American news media got a lot of things wrong throughout the 2016 presidential campaign.
Common to every erroneous piece of punditry was media elites’ prognostication of the election. Speculation and sensationalism manipulated the ways journalists conducted reporting.
Reporting on real issues fell by the wayside as news outlets relentlessly talked about emails and the term “yuge.”
Suffice it to say, the media messed up.
However, that isn’t entirely the fault of the media. Media only said what they knew to be true. That is, what they knew to be true among the media elite who worked alongside them. Besides, almost no news networks thought President Trump should be taken seriously.
Not all journalists made the same mistakes, however. Many younger reporters were producing a much more accurate story of how the election would unfold. Ambitious in their reporting, they were eager to get the story right during the most exciting time in American politics.
For instance, Jaqueline Alemany is a young CBS embed reporter who published a great article on angry Ohio Democrats who turned to Trump out of frustration with their own party. The piece is timely, well-researched, and authentic. It’s an actual article on actual people instead of an abstraction about either candidate.
We need more of this sort of media.
Young journalists like Jaqueline did the reporting on the ground natural to an entry-level news media position and ended up doing a much better job than tenured, confident higher-ups sitting behind desks.
Arrogance certainly contributed to the consequential inaccuracies of the elite media. Cameras could have turned their attention away from an empty podium to pick the brains of voters in Iowa, where many counties flipped Republican in 2016, according to a November Washington Post article.
Every piece of political pageantry and campaign theater became an opportunity for a new hot take. But on-the-spot commentary wasn’t the public’s number one priority when a man the media refused to take seriously continued to falsify the elites’ self-truths, until that man was elected president of the United States.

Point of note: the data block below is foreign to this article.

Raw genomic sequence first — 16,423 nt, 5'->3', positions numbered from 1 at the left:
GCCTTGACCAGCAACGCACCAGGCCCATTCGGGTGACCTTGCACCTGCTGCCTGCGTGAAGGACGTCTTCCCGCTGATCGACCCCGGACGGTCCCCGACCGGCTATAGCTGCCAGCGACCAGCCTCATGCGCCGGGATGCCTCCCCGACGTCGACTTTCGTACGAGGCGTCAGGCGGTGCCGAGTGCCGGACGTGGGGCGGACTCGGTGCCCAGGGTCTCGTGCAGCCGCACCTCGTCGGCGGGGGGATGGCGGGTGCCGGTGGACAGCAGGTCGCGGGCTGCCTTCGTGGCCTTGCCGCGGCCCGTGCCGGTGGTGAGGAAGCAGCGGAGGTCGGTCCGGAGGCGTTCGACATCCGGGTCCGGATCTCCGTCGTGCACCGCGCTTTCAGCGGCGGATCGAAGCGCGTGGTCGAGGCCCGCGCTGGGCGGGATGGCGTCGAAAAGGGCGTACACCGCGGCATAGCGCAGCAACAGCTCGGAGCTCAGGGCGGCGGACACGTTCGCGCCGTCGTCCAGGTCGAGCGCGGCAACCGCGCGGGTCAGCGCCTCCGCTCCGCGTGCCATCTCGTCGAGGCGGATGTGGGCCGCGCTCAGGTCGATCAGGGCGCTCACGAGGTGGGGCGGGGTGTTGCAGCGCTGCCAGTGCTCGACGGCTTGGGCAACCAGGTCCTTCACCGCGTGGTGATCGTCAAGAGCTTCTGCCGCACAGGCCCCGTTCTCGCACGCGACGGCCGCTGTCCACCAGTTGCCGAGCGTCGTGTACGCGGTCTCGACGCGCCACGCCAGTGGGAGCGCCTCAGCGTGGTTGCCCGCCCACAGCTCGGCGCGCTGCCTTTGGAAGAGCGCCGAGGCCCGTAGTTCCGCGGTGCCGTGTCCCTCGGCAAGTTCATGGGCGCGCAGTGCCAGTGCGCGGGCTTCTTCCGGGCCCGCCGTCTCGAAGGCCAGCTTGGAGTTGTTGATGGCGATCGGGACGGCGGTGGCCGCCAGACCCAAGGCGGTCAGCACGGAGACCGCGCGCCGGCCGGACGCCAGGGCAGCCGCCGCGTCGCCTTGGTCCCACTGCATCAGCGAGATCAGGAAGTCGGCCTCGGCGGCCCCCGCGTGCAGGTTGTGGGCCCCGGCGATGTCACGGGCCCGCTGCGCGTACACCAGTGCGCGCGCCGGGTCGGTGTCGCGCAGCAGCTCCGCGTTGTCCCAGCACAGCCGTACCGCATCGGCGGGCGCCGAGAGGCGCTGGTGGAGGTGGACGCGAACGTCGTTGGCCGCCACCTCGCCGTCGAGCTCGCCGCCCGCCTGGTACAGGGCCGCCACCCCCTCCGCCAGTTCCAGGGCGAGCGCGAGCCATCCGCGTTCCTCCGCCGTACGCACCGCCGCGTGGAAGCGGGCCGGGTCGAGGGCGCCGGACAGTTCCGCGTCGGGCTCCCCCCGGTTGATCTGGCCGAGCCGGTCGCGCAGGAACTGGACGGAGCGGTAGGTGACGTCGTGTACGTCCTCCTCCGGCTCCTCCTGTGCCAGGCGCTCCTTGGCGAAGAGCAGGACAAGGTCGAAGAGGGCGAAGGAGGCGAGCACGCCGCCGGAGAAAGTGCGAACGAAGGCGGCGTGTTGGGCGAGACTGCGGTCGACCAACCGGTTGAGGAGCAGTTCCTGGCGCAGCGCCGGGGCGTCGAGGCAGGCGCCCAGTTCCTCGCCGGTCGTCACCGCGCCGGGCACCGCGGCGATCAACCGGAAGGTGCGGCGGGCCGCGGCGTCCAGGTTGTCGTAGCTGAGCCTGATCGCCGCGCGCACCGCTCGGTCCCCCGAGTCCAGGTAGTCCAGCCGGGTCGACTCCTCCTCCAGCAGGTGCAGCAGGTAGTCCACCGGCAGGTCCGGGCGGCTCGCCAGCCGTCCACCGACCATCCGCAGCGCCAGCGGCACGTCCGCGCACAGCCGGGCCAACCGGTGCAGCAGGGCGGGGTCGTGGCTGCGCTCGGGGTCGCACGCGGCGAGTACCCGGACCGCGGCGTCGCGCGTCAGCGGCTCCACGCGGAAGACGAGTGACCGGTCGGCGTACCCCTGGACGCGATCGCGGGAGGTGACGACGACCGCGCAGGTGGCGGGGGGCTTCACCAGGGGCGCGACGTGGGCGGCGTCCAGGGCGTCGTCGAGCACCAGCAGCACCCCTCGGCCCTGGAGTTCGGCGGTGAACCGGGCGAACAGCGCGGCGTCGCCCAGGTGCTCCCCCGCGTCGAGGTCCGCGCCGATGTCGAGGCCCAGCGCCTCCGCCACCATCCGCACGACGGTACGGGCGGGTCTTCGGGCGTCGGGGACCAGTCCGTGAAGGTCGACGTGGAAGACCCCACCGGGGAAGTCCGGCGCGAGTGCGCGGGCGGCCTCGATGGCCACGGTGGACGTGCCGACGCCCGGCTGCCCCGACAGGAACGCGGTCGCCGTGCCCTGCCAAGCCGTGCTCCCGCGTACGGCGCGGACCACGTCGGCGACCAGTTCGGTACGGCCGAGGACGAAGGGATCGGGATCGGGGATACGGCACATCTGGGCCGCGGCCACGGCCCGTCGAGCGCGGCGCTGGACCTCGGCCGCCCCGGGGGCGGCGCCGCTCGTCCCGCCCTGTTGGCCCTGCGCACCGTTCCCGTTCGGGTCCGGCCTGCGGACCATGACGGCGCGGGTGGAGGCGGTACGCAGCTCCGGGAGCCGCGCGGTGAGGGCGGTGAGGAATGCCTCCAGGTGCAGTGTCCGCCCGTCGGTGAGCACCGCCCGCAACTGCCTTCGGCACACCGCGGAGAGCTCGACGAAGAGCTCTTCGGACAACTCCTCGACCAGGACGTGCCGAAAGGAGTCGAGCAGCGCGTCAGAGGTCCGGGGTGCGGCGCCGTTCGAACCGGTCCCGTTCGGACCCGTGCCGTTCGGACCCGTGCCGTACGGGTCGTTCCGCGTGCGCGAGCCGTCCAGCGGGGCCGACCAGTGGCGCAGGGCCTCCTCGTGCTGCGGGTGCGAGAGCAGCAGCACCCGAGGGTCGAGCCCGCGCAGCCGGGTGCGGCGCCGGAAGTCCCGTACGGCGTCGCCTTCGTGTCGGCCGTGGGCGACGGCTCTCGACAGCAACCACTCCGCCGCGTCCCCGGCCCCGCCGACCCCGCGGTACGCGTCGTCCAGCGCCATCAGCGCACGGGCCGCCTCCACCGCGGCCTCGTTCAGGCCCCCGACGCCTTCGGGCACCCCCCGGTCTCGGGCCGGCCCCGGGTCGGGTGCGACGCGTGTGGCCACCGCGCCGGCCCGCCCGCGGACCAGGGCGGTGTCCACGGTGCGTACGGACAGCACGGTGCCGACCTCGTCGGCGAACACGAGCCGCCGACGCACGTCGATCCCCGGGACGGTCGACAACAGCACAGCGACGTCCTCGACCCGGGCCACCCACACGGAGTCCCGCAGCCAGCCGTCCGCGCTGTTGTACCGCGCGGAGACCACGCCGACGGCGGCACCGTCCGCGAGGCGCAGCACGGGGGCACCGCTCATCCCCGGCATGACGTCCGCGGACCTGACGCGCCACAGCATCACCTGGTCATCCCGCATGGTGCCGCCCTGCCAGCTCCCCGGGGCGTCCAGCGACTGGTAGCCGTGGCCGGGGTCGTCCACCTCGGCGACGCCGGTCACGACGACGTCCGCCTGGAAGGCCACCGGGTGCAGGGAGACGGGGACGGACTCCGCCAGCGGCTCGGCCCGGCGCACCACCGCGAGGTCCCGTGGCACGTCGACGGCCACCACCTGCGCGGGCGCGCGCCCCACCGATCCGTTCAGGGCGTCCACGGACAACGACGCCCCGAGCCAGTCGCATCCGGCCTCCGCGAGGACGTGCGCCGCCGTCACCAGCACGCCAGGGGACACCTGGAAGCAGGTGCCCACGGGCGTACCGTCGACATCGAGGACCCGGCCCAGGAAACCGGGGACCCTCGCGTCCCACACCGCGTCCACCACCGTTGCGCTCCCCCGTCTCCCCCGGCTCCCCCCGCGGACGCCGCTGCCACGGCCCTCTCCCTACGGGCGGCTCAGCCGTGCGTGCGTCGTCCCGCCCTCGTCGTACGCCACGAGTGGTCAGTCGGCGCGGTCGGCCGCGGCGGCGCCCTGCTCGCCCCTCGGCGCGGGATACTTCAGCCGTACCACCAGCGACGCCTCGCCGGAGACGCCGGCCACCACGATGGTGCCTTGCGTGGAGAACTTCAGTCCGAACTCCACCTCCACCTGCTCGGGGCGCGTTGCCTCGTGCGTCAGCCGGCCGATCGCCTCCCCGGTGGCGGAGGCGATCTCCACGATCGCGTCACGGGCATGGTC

Instead, the daily news-cycle needed to focus on what was happening on the ground.
It needed reporters from major news organizations who would go to middle America and gauge the political climate, who would collect perspectives on individuals’ hopes and fears for their livelihood, and how that would influence whom they voted for.
It needed journalists who were willing to break out of their bubble and talk to some people with differing perspectives — perspectives that very may likely represent a larger population than assumed.
Young reporters new to the career proved to be the majority of those willing to trek these terrains.
Having already seen headlines from President Trump’s first day in office, younger journalists have learned there’s a price to pay for taking assumptions of the future at face value.
The 2016 election will leave a long-lasting imprint and serve as a haunting reminder to journalists to not explain what they truly do not know.
And if the level at which the media at-large crashed and burned last November indicates what could happen again, it seems the ambition to get it right among young reporters will be self-sustaining.
News media will need humbled journalists willing to shut up and listen, and young reporters are up to the challenge.